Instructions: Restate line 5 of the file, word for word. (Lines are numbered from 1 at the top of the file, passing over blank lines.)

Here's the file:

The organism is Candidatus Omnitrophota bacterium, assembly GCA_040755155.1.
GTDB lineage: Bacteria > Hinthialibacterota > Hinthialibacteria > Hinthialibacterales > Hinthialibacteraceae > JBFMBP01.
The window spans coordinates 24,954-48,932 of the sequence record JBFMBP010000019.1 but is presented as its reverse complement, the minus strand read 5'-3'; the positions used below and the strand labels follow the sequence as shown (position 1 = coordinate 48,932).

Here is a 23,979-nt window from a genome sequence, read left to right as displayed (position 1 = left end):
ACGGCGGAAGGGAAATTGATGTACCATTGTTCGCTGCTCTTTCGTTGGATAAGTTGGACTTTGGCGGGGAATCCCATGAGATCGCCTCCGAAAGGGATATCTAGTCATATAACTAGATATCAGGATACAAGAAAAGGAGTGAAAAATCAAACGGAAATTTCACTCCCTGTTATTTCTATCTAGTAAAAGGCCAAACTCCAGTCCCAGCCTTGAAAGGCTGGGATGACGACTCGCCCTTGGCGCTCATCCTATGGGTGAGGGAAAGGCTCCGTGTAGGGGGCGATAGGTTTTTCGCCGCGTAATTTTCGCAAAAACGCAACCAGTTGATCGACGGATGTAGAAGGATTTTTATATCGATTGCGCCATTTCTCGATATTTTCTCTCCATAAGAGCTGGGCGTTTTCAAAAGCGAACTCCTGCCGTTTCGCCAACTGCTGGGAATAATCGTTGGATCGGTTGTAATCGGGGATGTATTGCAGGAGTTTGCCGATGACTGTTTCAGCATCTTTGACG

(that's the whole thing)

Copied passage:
ACGGCGGAAGGGAAATTGATGTACCATTGTTCGCTGCTCTTTCGTTGGATAAGTTGGACTTTGGCGGGGAATCCCATGAGATCGCCTCCGAAAGGGATATCTAGTCATATAACTAGATATCAGGATACAAGAAAAGGAGTGAAAAATCAAACGGAAATTTCACTCCCTGTTATTTCTATCTAGTAAAAGGCCAAACTCCAGTCCCAGCCTTGAAAGGCTGGGATGACGACTCGCCCTTGGCGCTCATCCTATGGGTGAGGGAAAGGCTCCGTGTAGGGGGCGATAGGTTTTTCGCCGCGTAATTTTCGCAAAAACGCAACCAGTTGATCGACGGATGTAGAAGGATTTTTATATCGATTGCGCCATTTCTCGATATTTTCTCTCCATAAGAGCTGGGCGTTTTCAAAAGCGAACTCCTGCCGTTTCGCCAACTGCTGGGAATAATCGTTGGATCGGTTGTAATCGGGGATGTATTGCAGGAGTTTGCCGATGACTGTTTCAGCATCTTTGACG